In a review published in Frontiers in Pharmacology, researchers cited recent human studies in which anthocyanins in berries lowered various risk factors for heart disease.  Among other benefits, they increased healthy HDL cholesterol, reduced harmful LDL cholesterol and fats in the blood, lowered blood pressure and promoted arterial health.  And, one influential study showed that anthocyanins decreased the incidence of coronary heart disease in women and significantly lowered the risk of heart attacks.  Who knew these ordinary berries could have such a striking effect on cardiovascular health?

Low-calorie strawberries contain essential vitamins, minerals and dietary fiber

Strawberries also manage to cram a lot of micronutrients into a relatively small serving.  They are an excellent source of immune system-boosting antioxidant vitamin C, with one cup of berries containing  over 100 percent of the recommended dietary allowance for adults.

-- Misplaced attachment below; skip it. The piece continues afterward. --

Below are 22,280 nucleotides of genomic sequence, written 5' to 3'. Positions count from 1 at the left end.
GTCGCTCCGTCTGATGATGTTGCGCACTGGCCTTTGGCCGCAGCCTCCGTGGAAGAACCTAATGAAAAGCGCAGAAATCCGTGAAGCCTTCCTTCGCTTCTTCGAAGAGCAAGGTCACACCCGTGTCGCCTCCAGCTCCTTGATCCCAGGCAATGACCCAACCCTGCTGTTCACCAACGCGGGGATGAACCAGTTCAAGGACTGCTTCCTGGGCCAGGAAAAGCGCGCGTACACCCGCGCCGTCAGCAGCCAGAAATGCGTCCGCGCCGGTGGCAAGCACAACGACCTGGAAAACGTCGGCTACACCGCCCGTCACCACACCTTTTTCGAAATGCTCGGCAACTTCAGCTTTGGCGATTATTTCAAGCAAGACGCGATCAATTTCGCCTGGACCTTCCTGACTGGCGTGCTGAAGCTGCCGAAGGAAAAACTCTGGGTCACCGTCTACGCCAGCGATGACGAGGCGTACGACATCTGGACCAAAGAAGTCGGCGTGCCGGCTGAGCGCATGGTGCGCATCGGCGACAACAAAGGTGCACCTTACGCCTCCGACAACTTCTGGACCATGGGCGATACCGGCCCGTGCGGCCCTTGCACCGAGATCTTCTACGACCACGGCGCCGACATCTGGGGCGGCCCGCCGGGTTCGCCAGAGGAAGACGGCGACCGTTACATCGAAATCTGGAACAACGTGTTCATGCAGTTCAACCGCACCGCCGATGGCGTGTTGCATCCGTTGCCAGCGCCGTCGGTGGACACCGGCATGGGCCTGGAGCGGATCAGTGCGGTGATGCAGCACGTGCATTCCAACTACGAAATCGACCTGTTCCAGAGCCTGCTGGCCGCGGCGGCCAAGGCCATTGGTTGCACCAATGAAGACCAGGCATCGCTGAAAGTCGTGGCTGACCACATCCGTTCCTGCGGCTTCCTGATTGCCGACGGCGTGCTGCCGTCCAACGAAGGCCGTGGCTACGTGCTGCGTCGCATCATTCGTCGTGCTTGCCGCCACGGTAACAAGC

They also offer up healthy amounts of manganese, folate and blood pressure-lowering potassium - along with ellagic acid, which helps to protect the body’s stores of skin-nourishing collagen.  High in beneficial dietary fiber, strawberries also help support good digestion and healthy weight.  Yet, a 3.5-ounce serving of fresh strawberries contains only a modest 32 calories – quite the nutritional bargain.

With stellar taste and nutrition, strawberries are a win/win